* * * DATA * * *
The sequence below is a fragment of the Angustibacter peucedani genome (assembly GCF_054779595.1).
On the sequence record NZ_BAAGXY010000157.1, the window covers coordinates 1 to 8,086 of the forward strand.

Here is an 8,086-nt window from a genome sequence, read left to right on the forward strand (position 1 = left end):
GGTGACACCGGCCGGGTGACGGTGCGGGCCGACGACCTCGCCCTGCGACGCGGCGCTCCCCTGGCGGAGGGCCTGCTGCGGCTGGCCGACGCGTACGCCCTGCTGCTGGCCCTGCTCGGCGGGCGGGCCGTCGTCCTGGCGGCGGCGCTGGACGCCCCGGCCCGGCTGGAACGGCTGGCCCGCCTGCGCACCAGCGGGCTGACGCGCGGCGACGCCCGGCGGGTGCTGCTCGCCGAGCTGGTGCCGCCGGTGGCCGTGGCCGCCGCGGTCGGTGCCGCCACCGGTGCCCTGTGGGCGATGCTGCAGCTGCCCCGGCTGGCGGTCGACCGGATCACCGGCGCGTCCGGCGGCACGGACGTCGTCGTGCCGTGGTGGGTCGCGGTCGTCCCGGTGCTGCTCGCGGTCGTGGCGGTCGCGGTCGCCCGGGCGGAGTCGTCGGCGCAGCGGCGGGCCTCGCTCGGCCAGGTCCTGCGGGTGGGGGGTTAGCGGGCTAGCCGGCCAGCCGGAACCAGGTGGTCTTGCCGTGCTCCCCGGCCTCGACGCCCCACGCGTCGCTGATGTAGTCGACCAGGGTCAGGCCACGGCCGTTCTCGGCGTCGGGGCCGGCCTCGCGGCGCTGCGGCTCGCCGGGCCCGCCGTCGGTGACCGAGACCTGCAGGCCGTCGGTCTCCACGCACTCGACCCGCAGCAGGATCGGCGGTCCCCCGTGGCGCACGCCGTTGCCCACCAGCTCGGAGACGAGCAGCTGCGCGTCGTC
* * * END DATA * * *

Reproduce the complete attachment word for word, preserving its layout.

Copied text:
The sequence below is a fragment of the Angustibacter peucedani genome (assembly GCF_054779595.1).
On the sequence record NZ_BAAGXY010000157.1, the window covers coordinates 1 to 8,086 of the forward strand.

Here is an 8,086-nt window from a genome sequence, read left to right on the forward strand (position 1 = left end):
GGTGACACCGGCCGGGTGACGGTGCGGGCCGACGACCTCGCCCTGCGACGCGGCGCTCCCCTGGCGGAGGGCCTGCTGCGGCTGGCCGACGCGTACGCCCTGCTGCTGGCCCTGCTCGGCGGGCGGGCCGTCGTCCTGGCGGCGGCGCTGGACGCCCCGGCCCGGCTGGAACGGCTGGCCCGCCTGCGCACCAGCGGGCTGACGCGCGGCGACGCCCGGCGGGTGCTGCTCGCCGAGCTGGTGCCGCCGGTGGCCGTGGCCGCCGCGGTCGGTGCCGCCACCGGTGCCCTGTGGGCGATGCTGCAGCTGCCCCGGCTGGCGGTCGACCGGATCACCGGCGCGTCCGGCGGCACGGACGTCGTCGTGCCGTGGTGGGTCGCGGTCGTCCCGGTGCTGCTCGCGGTCGTGGCGGTCGCGGTCGCCCGGGCGGAGTCGTCGGCGCAGCGGCGGGCCTCGCTCGGCCAGGTCCTGCGGGTGGGGGGTTAGCGGGCTAGCCGGCCAGCCGGAACCAGGTGGTCTTGCCGTGCTCCCCGGCCTCGACGCCCCACGCGTCGCTGATGTAGTCGACCAGGGTCAGGCCACGGCCGTTCTCGGCGTCGGGGCCGGCCTCGCGGCGCTGCGGCTCGCCGGGCCCGCCGTCGGTGACCGAGACCTGCAGGCCGTCGGTCTCCACGCACTCGACCCGCAGCAGGATCGGCGGTCCCCCGTGGCGCACGCCGTTGCCCACCAGCTCGGAGACGAGCAGCTGCGCGTCGTC